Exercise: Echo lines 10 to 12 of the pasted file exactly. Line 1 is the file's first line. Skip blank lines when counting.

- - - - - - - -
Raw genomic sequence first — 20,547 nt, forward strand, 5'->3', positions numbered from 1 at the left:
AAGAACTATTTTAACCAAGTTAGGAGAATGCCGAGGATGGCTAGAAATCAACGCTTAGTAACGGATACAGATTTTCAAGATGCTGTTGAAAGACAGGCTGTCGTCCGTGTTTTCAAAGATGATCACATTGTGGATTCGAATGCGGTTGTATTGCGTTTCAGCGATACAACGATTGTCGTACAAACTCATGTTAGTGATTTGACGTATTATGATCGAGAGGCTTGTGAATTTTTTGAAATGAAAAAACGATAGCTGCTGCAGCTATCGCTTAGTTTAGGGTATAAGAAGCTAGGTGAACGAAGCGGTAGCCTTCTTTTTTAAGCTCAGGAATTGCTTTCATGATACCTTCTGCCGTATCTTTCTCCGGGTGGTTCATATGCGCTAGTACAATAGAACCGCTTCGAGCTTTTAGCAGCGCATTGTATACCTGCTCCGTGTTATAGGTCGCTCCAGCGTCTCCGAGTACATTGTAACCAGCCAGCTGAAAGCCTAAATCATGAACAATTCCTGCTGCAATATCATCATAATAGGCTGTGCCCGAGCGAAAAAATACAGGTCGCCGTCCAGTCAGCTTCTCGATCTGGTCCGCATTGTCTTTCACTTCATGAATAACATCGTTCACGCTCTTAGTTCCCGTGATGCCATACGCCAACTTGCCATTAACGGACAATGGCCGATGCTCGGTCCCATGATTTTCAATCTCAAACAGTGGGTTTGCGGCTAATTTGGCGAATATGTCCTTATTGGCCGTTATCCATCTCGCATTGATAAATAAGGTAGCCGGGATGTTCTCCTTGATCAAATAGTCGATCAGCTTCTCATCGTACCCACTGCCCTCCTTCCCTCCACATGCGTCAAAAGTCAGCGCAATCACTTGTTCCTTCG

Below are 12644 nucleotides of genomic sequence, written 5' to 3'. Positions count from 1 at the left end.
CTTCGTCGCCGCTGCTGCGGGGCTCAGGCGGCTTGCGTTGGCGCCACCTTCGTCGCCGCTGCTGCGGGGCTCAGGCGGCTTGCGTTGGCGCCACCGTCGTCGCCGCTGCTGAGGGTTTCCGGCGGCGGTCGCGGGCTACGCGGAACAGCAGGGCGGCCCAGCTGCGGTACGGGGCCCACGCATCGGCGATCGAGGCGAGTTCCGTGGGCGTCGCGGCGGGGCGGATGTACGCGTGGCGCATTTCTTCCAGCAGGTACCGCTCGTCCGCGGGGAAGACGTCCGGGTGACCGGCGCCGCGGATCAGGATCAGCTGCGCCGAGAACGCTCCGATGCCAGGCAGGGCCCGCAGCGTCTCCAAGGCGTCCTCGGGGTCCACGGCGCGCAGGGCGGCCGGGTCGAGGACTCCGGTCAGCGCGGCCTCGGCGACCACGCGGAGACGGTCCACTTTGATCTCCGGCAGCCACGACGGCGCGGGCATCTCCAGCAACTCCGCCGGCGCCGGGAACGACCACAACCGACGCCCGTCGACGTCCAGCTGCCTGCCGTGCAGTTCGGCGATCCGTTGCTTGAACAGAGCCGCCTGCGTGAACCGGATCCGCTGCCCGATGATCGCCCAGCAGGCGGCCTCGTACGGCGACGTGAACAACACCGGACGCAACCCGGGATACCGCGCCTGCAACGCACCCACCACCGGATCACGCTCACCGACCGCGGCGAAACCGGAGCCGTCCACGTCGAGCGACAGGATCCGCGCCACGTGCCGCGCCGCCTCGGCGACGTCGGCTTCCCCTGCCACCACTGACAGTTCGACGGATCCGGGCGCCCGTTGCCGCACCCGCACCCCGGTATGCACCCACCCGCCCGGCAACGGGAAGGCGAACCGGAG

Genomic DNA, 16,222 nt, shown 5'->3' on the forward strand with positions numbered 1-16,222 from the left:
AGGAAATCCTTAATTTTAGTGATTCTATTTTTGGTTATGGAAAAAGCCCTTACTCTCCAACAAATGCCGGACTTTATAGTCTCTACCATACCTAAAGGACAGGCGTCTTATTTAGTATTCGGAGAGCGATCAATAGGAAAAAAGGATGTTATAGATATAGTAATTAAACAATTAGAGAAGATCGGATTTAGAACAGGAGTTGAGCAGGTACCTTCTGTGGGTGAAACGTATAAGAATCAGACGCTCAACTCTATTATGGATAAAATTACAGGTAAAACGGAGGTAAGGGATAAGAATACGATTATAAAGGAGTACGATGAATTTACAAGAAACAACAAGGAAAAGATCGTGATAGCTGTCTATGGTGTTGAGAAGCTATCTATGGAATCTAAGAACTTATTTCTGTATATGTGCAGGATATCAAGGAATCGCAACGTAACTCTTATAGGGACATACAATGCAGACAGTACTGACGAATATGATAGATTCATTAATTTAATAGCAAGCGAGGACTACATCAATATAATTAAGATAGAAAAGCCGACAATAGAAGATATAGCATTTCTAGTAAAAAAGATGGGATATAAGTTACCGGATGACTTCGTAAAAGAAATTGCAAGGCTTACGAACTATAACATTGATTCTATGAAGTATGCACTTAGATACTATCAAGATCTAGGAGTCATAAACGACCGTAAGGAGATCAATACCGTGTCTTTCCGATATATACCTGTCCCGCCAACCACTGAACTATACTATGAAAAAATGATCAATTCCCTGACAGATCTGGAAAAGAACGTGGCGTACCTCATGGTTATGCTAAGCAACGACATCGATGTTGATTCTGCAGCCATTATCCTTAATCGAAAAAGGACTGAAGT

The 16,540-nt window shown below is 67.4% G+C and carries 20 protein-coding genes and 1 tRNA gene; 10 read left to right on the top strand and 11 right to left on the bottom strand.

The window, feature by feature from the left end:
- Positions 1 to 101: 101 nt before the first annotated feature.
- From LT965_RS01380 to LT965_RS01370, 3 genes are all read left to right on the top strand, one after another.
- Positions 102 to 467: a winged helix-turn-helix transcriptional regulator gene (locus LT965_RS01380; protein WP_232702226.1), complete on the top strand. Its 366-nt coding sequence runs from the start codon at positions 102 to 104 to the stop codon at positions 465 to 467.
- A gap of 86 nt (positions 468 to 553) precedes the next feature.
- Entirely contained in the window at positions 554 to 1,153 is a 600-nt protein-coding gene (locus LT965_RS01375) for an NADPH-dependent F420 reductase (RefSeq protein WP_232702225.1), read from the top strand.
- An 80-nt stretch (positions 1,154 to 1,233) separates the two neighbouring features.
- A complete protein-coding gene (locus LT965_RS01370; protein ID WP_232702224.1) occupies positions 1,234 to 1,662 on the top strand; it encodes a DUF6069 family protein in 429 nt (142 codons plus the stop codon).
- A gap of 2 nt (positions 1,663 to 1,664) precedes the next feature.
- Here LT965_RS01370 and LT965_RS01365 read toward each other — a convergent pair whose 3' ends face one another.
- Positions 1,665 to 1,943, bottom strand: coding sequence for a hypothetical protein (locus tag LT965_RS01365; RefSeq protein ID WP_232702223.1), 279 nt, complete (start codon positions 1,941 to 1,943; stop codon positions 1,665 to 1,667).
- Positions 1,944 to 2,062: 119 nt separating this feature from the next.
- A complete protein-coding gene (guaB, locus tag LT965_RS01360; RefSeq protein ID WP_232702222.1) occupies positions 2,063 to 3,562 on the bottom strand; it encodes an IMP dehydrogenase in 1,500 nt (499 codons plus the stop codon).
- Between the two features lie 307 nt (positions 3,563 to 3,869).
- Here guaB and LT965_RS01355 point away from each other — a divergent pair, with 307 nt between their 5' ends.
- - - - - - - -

- From LT965_RS01380 to LT965_RS01370, 3 genes are all read left to right on the top strand, one after another.
- Positions 102 to 467: a winged helix-turn-helix transcriptional regulator gene (locus LT965_RS01380; protein WP_232702226.1), complete on the top strand. Its 366-nt coding sequence runs from the start codon at positions 102 to 104 to the stop codon at positions 465 to 467.
- A gap of 86 nt (positions 468 to 553) precedes the next feature.